A pair of short track speedskating coaches at the Utah Olympic Oval in Kearns were eagerly waiting Friday for the arrival of the International Olympic Committee delegation in Utah visiting venues for a 2034 Winter Games, so they could catch up with a former teammate from China, who’s now an IOC member.

“We competed together. They are all my sisters. I am so happy to see my friends,” Hong Zhang told reporters after hugging and chatting in Chinese with Tianyu Fu and Li Geng. They trained with Zhang, who turned 36 Friday, until she switched to long track speedskating at 10 years old, winning China’s first gold medial in the sport in the 2014 Winter Games in Sochi, Russia.

Zhang, a member of the IOC’s Future Host Commission evaluating Utah’s readiness to host another Olympics, didn’t get a chance to try the ice at the oval, where she set a record for a Chinese athlete in the 500 meter race that still stands today. “I promise I will come back,” the IOC member since 2018 said.

Fu, who raced at the oval in the 2002 Winter Games, and Geng have both coached at the venue for several years. Geng, who coached Eunice Lee, the youngest speedskater on Team USA at the 2022 Winter Games in Beijing, said the prospect of another Olympics coming to Utah is “amazing.”

Utah’s ‘Olympic blossoming’ since 2002 Winter Games on display for IOC

The IOC delegation, which includes IOC members, executives and staff as well as sports officials, received a private briefing at the oval as figure skaters as young as 6 years old twirled on the center ice sheets, then headed to what was expected to be a long meeting about the financial side of hosting.

The oval was the IOC delegation’s final venue stop after three days of being ferried from site to site, including Snowbasin in Huntsville earlier Friday. At the ski resort where all alpine skiing events would be held in 2034, they took the chairlift to the top of the Grizzly downhill run.

“Wow. Just say, ‘Wow.’ It brought back all of the memories from ‘02,” said Austrian IOC member Karl Stoss, the chairman of the Future Host Commission. As the Austrian Olympic Committee president in 2002, he watched from home as one of his countryman won a gold medal at Snowbasin.

“It is so steep here, you couldn’t imagine if your are in front of a TV,” Stoss said. “If you see it in nature, that’s really amazing. It’s a beautiful area here. Fantastic.”

Fraser Bullock, president and CEO of the Salt Lake City-Utah Committee for the Games that’s behind the bid, was clearly pleased with how the visit has gone.

2030/2034 Olympic Winter Games bid timeline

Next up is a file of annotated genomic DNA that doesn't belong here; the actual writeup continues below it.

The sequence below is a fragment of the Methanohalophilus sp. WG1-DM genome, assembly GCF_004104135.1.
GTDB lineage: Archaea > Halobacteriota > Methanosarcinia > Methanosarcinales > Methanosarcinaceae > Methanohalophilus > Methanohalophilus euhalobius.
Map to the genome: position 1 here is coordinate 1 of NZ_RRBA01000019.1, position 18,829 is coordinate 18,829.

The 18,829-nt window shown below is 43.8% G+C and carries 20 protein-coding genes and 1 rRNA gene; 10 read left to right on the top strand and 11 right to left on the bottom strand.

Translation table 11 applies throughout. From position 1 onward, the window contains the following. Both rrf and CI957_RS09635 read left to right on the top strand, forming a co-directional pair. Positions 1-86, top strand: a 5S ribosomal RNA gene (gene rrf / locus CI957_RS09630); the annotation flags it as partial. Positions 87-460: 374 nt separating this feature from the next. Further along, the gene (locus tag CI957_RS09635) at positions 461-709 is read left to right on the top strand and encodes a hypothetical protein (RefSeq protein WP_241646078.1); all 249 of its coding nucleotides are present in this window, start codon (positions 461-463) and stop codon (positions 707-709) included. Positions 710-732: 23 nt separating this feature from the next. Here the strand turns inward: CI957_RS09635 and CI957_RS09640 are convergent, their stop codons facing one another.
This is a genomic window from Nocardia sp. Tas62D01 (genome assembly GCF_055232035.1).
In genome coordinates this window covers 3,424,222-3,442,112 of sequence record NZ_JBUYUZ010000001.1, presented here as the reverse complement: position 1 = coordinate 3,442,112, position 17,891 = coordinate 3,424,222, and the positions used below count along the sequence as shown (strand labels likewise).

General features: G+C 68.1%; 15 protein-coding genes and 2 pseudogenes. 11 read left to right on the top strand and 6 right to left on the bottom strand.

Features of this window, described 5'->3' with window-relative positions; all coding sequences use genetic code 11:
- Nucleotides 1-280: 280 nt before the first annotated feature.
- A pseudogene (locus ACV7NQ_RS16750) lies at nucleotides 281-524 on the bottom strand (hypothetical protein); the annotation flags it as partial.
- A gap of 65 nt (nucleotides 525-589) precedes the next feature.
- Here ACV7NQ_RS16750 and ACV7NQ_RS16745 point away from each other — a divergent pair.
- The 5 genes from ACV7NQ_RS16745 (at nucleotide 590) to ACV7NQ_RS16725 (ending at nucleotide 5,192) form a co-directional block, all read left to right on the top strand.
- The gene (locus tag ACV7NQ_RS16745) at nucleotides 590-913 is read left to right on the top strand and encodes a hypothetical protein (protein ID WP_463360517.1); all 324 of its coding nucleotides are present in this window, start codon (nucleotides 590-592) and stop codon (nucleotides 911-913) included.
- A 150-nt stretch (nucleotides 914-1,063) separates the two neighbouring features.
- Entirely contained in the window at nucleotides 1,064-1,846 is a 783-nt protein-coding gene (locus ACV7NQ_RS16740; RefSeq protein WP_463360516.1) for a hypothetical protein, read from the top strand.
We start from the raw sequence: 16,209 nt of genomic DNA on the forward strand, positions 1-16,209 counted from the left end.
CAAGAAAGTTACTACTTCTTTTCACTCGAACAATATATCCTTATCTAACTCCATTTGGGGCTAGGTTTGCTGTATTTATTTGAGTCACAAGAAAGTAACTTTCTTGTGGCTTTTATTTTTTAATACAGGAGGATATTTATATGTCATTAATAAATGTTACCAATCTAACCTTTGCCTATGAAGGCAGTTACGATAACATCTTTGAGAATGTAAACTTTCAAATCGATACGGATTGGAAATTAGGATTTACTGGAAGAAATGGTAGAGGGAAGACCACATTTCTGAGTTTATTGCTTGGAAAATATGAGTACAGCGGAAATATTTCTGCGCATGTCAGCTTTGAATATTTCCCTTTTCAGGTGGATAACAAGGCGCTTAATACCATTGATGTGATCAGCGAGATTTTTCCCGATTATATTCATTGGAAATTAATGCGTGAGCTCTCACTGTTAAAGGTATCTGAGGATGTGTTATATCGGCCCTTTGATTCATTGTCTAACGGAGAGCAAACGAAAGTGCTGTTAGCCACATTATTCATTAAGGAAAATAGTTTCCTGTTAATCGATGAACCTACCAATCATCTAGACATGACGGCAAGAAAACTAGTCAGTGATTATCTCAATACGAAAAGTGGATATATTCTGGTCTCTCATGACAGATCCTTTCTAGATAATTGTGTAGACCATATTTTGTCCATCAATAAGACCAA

“From my perspective, the IOC loves every minute of this visit,” Bullock told reporters. “Nothing is a sure thing, but I’d say we’re on a very, very strong track.”

He credited the state’s “turnkey ready” venues, maintained for elite and community athletes for more than two decades with the help of a surplus from the 2002 Games as well as some taxpayer funding. But while Bullock said the IOC delegation loved the venues, the Utahns they met there made an even bigger impression.

“They see the passion of the people that are there. Every venue we go to, we have people that were there in ‘02 and the future people going forward. Then we also have young athletes,” the bid leader said. “They love to see the legacy of people and the enthusiasm.”

He joked the only mistake the bid committee made during the trip was not displaying the Austrian flag for Stoss at one of the venue stops. “We’ve corrected that,” Bullock said, pointing to Austria’s red and white flag hoisted in front of the distinctive oval building alongside the U.S. flag and Utah’s newly redesigned state flag.

The delegation showed up Thursday night at the final home game of the season for the Utah Jazz, sitting courtside for the 124-121 win over the Houston Rockets. The final public event in Utah is a press conference on Saturday, but their work is far from done. In June, the commission will submit a recommendation about the 2034 Games to IOC leaders.

It will be up to the IOC Executive Board whether Salt Lake City, already named the preferred host for 2034 under the new, less formal selection process being used for the first time, should get a final vote by the full membership anticipated on July 24, celebrated as Pioneer Day in Utah.

Contributing: Alex Cabrero